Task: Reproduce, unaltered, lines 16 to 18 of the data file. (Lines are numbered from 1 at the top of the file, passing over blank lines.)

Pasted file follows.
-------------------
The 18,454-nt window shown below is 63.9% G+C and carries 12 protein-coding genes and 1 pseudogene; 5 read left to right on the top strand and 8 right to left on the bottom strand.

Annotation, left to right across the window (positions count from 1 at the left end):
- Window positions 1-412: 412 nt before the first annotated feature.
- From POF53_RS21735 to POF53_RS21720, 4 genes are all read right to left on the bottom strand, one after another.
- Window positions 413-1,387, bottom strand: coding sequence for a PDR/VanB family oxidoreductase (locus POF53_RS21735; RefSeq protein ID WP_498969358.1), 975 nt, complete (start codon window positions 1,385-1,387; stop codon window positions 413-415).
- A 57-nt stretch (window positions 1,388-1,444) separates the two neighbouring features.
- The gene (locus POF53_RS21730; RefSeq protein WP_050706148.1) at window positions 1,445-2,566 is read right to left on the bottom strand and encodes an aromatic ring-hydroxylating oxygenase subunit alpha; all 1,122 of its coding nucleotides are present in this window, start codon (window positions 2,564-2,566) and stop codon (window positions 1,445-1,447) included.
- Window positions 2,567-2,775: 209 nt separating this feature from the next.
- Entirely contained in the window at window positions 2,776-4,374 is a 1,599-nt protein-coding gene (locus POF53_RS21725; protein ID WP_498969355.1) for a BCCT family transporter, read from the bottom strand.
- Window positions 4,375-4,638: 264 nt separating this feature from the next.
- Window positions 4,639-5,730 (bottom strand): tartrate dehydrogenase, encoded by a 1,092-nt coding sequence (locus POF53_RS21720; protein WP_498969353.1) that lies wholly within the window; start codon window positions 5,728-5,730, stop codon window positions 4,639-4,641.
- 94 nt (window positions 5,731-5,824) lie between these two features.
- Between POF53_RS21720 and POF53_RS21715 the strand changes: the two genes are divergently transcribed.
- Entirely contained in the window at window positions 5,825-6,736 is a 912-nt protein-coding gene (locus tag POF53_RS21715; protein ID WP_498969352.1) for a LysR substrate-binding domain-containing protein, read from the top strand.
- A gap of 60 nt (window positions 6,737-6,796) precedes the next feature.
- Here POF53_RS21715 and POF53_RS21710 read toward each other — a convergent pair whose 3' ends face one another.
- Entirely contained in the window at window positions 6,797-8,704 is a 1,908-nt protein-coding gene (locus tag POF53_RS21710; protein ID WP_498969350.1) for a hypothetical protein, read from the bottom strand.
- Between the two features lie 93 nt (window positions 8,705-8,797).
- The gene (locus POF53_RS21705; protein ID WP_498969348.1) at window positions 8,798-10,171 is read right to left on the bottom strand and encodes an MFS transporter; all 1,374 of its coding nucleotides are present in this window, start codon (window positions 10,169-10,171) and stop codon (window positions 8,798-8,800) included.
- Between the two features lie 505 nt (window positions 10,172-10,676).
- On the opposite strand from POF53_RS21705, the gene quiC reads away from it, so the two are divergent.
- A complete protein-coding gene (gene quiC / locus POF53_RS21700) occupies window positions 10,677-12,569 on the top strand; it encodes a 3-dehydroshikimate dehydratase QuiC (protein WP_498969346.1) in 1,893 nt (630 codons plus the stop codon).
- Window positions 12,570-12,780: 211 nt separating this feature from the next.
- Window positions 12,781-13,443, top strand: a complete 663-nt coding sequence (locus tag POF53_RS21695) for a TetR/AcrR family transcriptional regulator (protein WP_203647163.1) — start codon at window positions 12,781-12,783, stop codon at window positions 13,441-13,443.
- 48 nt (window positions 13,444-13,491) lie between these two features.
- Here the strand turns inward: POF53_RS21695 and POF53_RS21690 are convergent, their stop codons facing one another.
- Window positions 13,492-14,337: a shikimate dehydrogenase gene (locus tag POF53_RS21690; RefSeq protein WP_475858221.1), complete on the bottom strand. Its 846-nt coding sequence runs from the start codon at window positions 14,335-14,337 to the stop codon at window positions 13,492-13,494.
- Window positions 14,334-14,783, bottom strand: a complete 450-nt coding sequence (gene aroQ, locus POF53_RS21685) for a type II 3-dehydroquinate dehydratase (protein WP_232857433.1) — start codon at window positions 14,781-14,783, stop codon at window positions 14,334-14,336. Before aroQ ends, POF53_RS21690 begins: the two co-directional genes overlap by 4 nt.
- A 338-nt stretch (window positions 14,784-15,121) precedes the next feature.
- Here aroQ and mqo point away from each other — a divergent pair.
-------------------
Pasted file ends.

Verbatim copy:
- Here POF53_RS21715 and POF53_RS21710 read toward each other — a convergent pair whose 3' ends face one another.
- Entirely contained in the window at window positions 6,797-8,704 is a 1,908-nt protein-coding gene (locus tag POF53_RS21710; protein ID WP_498969350.1) for a hypothetical protein, read from the bottom strand.
- Between the two features lie 93 nt (window positions 8,705-8,797).